In the twenty-fourth chapter of The Science of Discworld II, we learn about the science behind music and art. Intrigued? Then it’s time for Mark to read Discworld.
I’ve had a decent amount of Roundworld sections of this book that I’ve loved, but SPOILER ALERT: no one is surprised that the one on the science of art was the one is probably going to be the one I liked the most. There’s so much here I flat-out did not know at all. I was told the same lie-to-children about how vision and hearing worked, and I think I was taught otherwise at some point? But as this book and the previous one have noted plenty of times, these lies-to-children make compelling stories, and thus, they are often much easier to remember.
But I’m fascinated by the notion of taste, something the chapter dances around but doesn’t quite detail. Which I get why! It’s an entirely subjective notion, and I’m not sure if you could explain much of it with science. But I was curious about my own journey with music. I was lucky enough to always be raised with it. My parents had this super old record player that was built into a massive set of speakers, and the entire apparatus looked like a long, short cabinet. These pieces of furniture were super, super popular in the 50s and 60s, as I recall, and I highly doubt that they’re produced regularly anymore. But this particular stereo sounded incredible, and it was loud. So, on weekends, my parents would play their vinyl records on it. Most of it was 50s and 60s soul, Motown, doo woop… the stuff that was deemed “Oldies” when I was growing up. (I listened to an Oldies station recently in a cab, and they played Tears For Fears, and I nearly passed out from shock. I AM NOT THAT OLD, GOOD GOD.) So, I wonder if that’s where one element of my taste comes from. As an infant and a toddler, I was surround by pop, R&B, and soul music. I loved vocal melodies, particularly if those vocals were harmonized in multiple parts. Seriously, the Four Tops were probably my favorite group from that period. Or maybe the Supremes. Both? YES, BOTH. (I recently watched Bad Times at the El Royale, which has a killer soundtrack and was pretty damn good, too. It has lots of The Four Tops in it.)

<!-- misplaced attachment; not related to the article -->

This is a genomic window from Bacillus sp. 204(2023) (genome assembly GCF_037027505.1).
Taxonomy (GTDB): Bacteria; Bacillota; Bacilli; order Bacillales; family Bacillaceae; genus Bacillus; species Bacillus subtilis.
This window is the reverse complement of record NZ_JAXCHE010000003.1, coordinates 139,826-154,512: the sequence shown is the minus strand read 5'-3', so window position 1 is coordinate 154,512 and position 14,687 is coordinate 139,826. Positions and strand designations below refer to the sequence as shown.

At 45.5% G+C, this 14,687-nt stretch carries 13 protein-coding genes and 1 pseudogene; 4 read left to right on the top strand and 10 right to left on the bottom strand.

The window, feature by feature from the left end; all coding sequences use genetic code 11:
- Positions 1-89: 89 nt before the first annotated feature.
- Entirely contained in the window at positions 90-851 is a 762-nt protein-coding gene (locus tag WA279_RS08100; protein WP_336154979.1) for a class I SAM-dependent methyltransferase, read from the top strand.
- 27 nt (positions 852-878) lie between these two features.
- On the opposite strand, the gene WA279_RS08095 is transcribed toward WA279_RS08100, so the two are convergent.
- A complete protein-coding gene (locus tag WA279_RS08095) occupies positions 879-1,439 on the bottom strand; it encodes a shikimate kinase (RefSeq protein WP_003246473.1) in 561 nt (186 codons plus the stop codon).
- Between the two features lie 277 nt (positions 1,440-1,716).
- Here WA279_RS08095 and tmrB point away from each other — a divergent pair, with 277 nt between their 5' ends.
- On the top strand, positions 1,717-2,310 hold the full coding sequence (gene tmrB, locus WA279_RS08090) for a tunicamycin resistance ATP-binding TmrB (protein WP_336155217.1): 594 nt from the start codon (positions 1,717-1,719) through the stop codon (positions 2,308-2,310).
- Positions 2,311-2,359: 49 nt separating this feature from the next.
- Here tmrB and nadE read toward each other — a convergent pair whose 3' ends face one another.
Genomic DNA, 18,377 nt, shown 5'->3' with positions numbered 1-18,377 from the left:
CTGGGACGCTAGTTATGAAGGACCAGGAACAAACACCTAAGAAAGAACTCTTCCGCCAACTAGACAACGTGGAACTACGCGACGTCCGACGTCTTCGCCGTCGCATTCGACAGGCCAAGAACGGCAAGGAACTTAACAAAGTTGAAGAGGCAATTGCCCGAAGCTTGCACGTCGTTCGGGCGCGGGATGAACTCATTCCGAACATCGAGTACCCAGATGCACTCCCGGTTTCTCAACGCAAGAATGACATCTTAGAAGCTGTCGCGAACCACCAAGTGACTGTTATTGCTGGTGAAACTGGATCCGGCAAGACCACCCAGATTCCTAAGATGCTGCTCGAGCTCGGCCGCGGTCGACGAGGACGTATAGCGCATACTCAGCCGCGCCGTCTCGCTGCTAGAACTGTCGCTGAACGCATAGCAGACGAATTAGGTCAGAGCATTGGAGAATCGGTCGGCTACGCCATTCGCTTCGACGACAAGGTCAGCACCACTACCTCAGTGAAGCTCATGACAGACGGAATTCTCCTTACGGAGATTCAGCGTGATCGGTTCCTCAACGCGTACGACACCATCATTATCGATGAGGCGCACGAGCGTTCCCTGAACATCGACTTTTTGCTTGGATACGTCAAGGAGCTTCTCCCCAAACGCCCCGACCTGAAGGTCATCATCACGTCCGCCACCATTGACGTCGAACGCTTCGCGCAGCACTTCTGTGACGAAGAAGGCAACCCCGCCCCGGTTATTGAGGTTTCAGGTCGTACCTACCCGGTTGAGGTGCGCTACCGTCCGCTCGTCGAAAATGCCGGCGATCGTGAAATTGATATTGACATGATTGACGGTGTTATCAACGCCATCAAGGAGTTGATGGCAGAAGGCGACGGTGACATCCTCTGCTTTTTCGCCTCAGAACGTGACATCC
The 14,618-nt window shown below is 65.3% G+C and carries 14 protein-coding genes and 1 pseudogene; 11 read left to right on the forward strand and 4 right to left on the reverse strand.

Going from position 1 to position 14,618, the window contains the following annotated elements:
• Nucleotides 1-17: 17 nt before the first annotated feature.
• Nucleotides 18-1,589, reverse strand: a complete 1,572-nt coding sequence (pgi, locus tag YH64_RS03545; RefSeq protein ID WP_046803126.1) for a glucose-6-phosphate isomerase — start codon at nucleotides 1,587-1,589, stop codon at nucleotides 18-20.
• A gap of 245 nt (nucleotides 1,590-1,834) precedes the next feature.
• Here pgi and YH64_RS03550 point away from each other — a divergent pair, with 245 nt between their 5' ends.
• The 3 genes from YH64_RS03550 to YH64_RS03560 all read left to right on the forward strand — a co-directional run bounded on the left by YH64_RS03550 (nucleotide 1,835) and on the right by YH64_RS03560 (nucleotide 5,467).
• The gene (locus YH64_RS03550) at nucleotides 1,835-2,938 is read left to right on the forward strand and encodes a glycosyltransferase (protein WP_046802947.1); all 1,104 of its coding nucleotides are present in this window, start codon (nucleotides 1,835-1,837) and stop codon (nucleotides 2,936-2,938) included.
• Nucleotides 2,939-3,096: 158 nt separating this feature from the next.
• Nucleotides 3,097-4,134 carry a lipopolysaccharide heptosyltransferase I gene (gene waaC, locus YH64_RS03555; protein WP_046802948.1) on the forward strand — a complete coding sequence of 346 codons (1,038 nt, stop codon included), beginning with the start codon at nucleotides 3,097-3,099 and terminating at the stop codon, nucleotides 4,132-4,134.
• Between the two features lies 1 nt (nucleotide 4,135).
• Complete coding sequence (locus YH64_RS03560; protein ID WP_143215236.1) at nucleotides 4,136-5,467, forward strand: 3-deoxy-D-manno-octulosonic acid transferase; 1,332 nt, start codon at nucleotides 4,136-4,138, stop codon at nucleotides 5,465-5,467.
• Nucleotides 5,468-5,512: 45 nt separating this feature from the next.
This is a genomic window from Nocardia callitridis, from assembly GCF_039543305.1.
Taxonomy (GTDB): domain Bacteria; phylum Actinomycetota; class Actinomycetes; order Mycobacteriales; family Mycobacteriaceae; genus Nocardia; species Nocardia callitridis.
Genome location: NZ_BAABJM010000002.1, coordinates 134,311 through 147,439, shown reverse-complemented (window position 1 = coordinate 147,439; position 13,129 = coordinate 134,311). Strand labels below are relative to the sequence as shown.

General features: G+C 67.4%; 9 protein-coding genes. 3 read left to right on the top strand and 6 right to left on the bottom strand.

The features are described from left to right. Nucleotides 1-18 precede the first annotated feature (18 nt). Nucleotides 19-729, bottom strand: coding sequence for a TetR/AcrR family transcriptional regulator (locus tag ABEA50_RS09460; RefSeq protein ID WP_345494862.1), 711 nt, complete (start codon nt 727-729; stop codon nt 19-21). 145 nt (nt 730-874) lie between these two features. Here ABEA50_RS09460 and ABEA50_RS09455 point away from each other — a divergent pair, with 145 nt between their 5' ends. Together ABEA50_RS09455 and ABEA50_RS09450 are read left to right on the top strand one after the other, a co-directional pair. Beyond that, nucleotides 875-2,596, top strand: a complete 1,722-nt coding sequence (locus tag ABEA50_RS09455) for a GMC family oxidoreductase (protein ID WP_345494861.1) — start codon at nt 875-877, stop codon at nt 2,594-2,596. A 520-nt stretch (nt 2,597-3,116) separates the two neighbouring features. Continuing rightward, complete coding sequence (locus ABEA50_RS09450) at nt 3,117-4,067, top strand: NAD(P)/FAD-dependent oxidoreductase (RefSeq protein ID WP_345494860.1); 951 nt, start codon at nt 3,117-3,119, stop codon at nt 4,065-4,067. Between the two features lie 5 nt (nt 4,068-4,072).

So, lots of harmonies and pop song structures before I could actually speak. Okay, I could believe that that’s why I am drawn to a lot of the artists I enjoy. But where does a taste for aggressive music come from? I was a kid before I heard of punk rock and metal, but by late 1991 and early 1992, it because my EVERYTHING. Why that? Why those rhythms? Why do I enjoy dissonance as much as I do? There’s a ton of music I listen to that would be considered unlistenable by other people. Why does it make me happy and pleased? How does that actually develop???
I love distorted guitars and loud basses. Fast rhythms. Polyrhythms. I love the sound of a muted downstroke on a guitar; the faster, the better. (No wonder I completely latched onto thrash metal at an early age.) I can listen to vocalists who scream and shriek and growl and it’s honestly deeply soothing to me. Which seems incomprehensible to probably the majority of people on the planet! And I get it, to some extent, but I still love it. So, is that because of the messages sent to my brain by my auditory nerve? Or is it because of the other theory put forth by Cohen and Stewart: that my brain’s motor activity finds the combination of sound and movement appealing. Maybe I just like speed and heaviness and dissonance more than most people, and there’s just no real sense or reasoning behind it. But to complicate matters further, there’s this part:
As a child’s hearing develops, its brain fine-tunes its sense to respond to those sounds that have cultural value. This is why different cultures have different musical scales.
Being adopted and having been in foster care for a brief period of time, exactly whose culture might I be responding to? My parents certainly didn’t listen to sludge metal or hardcore or riot grrrl music, soooooo… where did that com from? Do I need to know these things? Not really. I just find it super interesting, you know? Because I certainly agree with the power of art to change, and I know that on a personal level. That’s what I experienced, and it was exposure to art—through books, music, movies, and television—that greatly influenced who I came to be. And analyzing that is far easier and meaningful for me than trying to discover some root scientific reason for why I like the music that I like.
That being said, if you know of any studies or books on this topic, I would read the HELL out of them.
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